In New South Wales, a cyclist has vented their frustration on social media after being fined while trying to report an alleged close pass by a motorist. News.com.au reported that the rider sent bike camera footage of the incident to police only to be issued an infringement notice for failing to ride as close to the left-side of the road as possible. The video, which has been posted to Facebook, shows the driver of an SUV coming within centimetres of the rider while overtaking on a road marked with double white lines.
A cyclist has been fined for breaching coronavirus restrictions in Melbourne after he was caught riding after 9pm in Dandenong. As News.com.au reported, the man was issued a $1652 fine for riding after curfew. He was reportedly not wearing a face mask or bicycle helmet. The man allegedly told police that he had “fallen asleep at a friend’s house”.
A Melbourne woman is appealing to the public for financial assistance after she claims she was hit by a cyclist leaving her with a $25,000 dental bill. According to News.com.au, the 24-year-old was left with “facial fractures, missing teeth, a broken arm, severe concussion, memory loss and multiple bruises and lacerations” after the rider collided with her on a shared footpath earlier this month. The woman’s family are calling for cyclists to be required to have registration and insurance, and for Victoria’s traffic accident compensation system to cover such incidents.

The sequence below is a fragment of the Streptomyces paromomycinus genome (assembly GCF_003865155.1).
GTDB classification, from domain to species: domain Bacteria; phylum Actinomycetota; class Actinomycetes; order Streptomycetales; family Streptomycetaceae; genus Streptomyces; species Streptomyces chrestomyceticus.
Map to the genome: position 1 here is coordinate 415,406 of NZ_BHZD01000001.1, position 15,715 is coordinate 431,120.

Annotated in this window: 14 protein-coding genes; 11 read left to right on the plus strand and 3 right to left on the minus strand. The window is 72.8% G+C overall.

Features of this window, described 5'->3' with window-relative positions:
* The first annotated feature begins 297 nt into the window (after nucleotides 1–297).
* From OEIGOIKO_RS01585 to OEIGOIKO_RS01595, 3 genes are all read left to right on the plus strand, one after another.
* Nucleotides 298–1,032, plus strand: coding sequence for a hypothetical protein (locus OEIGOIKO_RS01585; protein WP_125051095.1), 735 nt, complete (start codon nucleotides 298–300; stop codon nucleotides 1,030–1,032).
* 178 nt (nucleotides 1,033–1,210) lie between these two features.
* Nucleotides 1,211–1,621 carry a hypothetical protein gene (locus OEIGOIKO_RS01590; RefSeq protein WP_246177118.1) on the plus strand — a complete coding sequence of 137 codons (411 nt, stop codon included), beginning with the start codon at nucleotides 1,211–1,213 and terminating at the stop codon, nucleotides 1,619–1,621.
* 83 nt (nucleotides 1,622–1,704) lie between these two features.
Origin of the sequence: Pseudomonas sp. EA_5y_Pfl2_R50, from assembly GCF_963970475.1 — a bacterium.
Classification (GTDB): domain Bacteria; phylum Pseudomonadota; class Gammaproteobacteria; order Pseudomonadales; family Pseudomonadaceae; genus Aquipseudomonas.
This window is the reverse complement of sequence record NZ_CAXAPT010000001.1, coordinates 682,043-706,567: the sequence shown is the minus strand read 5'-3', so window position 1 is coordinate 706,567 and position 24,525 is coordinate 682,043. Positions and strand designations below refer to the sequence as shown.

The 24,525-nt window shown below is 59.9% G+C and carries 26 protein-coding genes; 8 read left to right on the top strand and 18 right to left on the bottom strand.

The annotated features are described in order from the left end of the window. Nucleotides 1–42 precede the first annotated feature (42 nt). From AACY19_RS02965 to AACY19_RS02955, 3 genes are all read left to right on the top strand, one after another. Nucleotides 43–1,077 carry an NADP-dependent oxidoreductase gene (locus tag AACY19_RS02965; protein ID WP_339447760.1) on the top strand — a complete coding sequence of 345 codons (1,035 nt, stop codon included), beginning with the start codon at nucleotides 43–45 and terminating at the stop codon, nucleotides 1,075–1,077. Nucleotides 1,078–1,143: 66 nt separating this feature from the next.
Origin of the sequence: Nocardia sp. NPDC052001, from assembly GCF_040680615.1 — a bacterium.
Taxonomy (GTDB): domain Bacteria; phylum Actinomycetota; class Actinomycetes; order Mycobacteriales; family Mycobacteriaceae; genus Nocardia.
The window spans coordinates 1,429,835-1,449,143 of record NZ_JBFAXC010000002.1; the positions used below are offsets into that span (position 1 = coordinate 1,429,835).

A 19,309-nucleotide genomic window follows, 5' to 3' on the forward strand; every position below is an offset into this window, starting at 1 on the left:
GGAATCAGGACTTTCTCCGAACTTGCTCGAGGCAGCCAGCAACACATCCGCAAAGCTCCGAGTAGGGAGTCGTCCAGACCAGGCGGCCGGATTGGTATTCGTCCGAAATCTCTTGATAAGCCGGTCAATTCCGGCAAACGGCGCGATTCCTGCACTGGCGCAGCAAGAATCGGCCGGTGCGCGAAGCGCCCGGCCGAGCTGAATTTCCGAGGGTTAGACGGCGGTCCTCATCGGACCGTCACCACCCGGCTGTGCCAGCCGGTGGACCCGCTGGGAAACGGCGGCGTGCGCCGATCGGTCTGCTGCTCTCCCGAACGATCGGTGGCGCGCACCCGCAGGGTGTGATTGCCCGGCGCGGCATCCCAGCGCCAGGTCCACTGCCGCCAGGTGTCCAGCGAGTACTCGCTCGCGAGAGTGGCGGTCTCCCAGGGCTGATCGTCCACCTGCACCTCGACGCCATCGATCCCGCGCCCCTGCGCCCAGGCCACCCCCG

In infrastructure news, Willoughby Council on Sydney’s North Shore has expressed support for a planned 3.3km bike path between Chatswood and St Leonards. The Daily Telegraph reported on Friday that the path would follow the north shore rail line and that sections would be fully separated. However, opponents have already panned the proposed route saying the removal of 23 parking spaces would “deter shoppers from visiting the area”.
A pop-up cycling lane in Sydney has been declared “unsafe” by a report commissioned by a residents group opposed to the development. According to The Daily Telegraph, locals crowd-funded to pay for the report which alleges that 26 sections of the lane are a significant risk for “serious or catastrophic injury to cyclists or pedestrians”. Speaking with The Sydney Morning Herald, residents expressed concern that the decision to build the lane had been “political” and that very few riders had made use of the route. Deputy Lord Mayor Jess Scully justified the project by pointing out that a survey of over 500 residents showed 80 per cent approval for the cycling lane.